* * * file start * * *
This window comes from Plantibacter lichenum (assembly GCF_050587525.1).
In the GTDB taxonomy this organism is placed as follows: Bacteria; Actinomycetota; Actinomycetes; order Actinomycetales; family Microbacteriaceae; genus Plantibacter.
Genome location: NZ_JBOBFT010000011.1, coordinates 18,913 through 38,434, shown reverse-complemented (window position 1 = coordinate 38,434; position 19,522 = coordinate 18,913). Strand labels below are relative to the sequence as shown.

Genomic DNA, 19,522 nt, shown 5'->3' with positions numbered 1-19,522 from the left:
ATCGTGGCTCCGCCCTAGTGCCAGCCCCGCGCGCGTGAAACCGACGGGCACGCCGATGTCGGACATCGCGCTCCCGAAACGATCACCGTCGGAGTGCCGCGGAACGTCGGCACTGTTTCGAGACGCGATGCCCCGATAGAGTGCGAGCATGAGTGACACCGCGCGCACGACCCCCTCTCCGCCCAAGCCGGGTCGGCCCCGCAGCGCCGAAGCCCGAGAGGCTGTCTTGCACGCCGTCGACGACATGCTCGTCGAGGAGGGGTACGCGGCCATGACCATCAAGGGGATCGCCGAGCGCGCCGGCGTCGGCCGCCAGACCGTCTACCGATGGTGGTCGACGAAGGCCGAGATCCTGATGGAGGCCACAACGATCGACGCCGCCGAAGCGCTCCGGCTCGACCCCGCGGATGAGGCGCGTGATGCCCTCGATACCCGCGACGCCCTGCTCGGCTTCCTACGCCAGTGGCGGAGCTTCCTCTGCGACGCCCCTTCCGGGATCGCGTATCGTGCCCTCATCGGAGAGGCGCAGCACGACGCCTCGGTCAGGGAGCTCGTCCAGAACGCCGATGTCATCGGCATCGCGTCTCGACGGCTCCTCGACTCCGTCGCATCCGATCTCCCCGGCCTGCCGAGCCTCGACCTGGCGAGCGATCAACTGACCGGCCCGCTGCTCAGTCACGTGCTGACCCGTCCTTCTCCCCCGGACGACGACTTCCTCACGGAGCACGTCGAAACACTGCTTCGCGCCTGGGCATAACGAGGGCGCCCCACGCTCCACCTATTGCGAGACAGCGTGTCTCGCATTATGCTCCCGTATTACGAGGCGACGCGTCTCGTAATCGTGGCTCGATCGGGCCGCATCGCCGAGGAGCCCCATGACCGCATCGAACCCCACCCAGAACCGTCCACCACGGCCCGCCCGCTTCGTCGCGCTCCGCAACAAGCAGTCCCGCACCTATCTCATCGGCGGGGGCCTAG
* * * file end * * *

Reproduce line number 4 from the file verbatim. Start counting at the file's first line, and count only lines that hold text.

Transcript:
Genomic DNA, 19,522 nt, shown 5'->3' with positions numbered 1-19,522 from the left: